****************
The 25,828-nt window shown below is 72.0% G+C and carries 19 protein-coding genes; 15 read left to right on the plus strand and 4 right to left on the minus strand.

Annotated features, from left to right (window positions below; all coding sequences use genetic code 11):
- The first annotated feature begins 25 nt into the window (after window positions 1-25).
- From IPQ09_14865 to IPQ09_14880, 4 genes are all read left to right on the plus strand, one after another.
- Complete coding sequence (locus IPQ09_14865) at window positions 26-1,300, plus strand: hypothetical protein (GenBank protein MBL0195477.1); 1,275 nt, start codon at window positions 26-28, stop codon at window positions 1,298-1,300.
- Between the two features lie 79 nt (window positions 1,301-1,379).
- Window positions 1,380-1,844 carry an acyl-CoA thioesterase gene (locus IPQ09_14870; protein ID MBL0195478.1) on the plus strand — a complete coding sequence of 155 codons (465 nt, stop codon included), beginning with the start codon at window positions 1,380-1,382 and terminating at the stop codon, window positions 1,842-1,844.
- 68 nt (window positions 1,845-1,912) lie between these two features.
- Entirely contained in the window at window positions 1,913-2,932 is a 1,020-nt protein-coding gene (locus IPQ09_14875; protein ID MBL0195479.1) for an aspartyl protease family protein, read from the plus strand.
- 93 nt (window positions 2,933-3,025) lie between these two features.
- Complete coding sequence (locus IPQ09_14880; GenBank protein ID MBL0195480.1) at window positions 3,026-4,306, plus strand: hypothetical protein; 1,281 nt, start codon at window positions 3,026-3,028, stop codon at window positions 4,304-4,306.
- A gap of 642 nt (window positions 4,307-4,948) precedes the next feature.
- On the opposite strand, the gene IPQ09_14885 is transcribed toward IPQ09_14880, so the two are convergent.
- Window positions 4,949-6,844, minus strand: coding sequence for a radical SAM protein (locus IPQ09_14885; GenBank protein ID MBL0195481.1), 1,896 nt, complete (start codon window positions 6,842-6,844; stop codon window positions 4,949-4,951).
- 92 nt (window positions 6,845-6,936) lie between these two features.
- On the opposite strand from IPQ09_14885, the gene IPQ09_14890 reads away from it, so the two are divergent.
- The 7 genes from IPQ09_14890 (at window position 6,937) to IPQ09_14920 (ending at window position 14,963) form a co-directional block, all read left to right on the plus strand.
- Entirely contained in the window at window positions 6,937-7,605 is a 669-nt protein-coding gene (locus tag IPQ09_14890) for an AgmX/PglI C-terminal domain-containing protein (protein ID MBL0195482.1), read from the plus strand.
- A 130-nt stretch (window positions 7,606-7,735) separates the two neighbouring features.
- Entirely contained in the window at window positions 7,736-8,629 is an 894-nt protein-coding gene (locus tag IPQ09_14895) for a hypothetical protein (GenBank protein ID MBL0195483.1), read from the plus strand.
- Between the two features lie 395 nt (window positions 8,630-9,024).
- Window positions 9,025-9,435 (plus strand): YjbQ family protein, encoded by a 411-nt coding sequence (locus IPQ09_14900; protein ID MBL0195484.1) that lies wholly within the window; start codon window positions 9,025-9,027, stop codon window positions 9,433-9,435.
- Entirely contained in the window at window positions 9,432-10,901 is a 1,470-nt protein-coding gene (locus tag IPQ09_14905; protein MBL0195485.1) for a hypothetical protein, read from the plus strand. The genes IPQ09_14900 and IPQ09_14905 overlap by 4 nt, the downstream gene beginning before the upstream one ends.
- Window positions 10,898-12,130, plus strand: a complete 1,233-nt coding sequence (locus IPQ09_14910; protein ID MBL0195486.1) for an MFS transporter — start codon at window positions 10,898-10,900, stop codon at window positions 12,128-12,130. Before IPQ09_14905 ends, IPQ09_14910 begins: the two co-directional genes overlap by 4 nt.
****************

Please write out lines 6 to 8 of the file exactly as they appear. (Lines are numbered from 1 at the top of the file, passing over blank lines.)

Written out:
- Between the two features lie 79 nt (window positions 1,301-1,379).
- Window positions 1,380-1,844 carry an acyl-CoA thioesterase gene (locus IPQ09_14870; protein ID MBL0195478.1) on the plus strand — a complete coding sequence of 155 codons (465 nt, stop codon included), beginning with the start codon at window positions 1,380-1,382 and terminating at the stop codon, window positions 1,842-1,844.
- 68 nt (window positions 1,845-1,912) lie between these two features.